Praise for the late Senator Ted Stevens (R-Alaska) continued to
flow in Tuesday and again Wednesday from industry groups and others. Stevens
died in the crash of a private plane owned by Alaskan telecommunications
"Senator Stevens was a life-long champion of the power of
communications and a critical force in ensuring that all Americans,
particularly those in Alaska, benefit from the technological opportunities of
our digital age," said FCC Commissioner Meredith Attwell Baker.
"I was shocked and saddened to learn about the plane crash that
took the life of Senator Ted Stevens and other passengers in Dillingham,
Alaska," Commissioner Michael Copps said. "Senator Stevens and I
enjoyed a friendship of many years, first meeting shortly after I began working
in the U.S. Senate in 1970. He and my former boss, Senator Fritz Hollings,
enjoyed a wonderfully close and lively friendship through the years, and I will
always treasure memories of that relationship. 'Colorful' doesn't even begin to
describe it. After I joined
the FCC in 2001, I got to know Senator (and Chairman) Stevens better, and I
valued his friendship and counsel immensely. His oversight of the Commission was
always fair, he made himself available for discussions, and his legendary
candor was always in evidence. I saw him just a few weeks ago and was happy to find
him looking so well and feeling so happy and relaxed. We have lost a hero in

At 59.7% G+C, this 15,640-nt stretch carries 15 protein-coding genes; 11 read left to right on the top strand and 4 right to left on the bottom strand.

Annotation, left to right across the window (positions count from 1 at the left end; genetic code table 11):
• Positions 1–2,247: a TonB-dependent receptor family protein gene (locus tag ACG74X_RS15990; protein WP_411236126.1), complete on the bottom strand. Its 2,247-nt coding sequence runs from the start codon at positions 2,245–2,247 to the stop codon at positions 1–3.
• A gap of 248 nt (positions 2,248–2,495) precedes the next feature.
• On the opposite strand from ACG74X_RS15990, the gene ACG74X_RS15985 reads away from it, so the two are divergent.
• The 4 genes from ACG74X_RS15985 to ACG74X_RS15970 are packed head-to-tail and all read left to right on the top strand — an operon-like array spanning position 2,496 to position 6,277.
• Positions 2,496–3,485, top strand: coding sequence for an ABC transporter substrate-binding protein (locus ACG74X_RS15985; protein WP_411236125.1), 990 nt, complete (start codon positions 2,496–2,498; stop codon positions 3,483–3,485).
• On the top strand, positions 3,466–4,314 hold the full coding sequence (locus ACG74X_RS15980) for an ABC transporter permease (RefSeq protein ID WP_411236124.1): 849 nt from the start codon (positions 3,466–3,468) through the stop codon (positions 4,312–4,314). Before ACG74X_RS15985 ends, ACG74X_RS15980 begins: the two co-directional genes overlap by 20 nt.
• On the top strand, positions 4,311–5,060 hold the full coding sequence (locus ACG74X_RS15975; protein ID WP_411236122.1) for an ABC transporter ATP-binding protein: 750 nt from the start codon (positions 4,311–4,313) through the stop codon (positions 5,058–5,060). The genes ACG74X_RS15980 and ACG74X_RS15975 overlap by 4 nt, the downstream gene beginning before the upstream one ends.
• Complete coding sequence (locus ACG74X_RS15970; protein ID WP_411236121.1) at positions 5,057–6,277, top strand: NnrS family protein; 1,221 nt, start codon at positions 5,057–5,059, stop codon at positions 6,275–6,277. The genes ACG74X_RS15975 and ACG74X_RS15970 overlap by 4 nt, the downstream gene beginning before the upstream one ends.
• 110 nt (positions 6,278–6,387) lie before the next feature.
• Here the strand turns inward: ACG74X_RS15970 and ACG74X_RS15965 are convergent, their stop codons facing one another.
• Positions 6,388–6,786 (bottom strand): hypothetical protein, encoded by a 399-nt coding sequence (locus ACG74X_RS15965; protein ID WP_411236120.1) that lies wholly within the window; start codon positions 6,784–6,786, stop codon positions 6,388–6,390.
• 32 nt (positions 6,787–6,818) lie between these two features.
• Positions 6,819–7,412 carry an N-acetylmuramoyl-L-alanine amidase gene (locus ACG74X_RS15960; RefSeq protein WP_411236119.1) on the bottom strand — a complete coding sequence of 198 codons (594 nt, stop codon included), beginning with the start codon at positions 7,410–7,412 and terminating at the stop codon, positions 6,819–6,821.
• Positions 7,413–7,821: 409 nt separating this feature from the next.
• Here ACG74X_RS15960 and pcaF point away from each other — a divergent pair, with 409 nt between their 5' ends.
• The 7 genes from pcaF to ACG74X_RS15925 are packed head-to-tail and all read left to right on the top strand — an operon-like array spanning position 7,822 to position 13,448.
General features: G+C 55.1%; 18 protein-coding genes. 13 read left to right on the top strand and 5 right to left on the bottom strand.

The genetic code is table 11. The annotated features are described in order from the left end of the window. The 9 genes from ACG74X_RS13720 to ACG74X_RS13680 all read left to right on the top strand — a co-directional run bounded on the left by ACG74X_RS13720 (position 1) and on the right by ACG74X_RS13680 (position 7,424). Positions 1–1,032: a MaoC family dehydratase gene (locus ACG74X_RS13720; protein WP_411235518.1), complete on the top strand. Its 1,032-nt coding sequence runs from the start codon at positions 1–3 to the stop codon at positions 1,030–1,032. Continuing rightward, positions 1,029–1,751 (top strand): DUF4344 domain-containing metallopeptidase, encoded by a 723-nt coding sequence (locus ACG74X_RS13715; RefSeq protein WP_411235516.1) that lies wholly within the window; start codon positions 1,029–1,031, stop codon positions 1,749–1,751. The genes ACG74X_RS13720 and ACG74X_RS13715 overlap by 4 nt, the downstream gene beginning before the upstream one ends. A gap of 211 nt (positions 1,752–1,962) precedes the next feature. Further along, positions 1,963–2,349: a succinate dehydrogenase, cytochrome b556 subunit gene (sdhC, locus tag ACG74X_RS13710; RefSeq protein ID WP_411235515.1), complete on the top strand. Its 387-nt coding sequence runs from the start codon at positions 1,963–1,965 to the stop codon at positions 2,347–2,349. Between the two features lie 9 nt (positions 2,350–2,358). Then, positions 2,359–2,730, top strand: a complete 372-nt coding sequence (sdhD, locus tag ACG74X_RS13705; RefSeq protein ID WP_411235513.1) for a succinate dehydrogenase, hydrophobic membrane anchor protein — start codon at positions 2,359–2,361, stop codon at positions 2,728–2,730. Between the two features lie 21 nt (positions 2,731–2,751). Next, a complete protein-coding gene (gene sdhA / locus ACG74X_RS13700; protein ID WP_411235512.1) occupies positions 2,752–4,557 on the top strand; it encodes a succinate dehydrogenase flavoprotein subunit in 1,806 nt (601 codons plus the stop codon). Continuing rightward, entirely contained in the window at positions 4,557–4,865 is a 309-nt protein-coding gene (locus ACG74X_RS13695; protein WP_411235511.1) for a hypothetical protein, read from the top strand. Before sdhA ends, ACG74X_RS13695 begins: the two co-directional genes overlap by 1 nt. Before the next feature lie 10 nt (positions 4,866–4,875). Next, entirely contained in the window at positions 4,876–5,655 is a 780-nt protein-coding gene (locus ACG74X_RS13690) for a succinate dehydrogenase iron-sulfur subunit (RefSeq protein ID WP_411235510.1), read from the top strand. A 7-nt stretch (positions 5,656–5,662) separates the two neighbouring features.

war, a patriot in the Senate, and someone I was proud to know."
Stevens was still a presence in Washington. In fact, one of his
last communications-related appearances came just last month at a farewell
party for top Disney lobbyist Preston Padden at the Motion Picture Association
of America, according to a communications attorney in attendance.
"Although I never had the privilege of working with Senator
Stevens, I applaud him for his renowned leadership on universal service
policies and his ardent support of public radio and television
broadcasting," said Commissioner Mignon Clyburn. "I also want to
express my deepest condolences to the family and friends of the others who lost
their lives in this tragic accident."
The Consumer Electronics Association of America hailed Stevens as
"a fighter pilot in WWII, as the champion of Alaskan statehood and as an
advocate for innovation, free enterprise and entrepreneurship," calling
him "a true force of nature."
"I wish to recognize Sen. Stevens for always being a good
friend to the independent cable community and who will be remembered for his
willingness to look out for small business as tenaciously as he did his beloved
Alaska homefront," said American Cable Association President Matt Polka. ACA
was also in mourning for a GCI executive and her daughter, who also died in the
""Our prayers at ACA go out to the entire GCI family on the loss of
longtime senior vice president Dana Tindall and her daughter [Corey] and for
all the loss from this terrible accident," said Polka.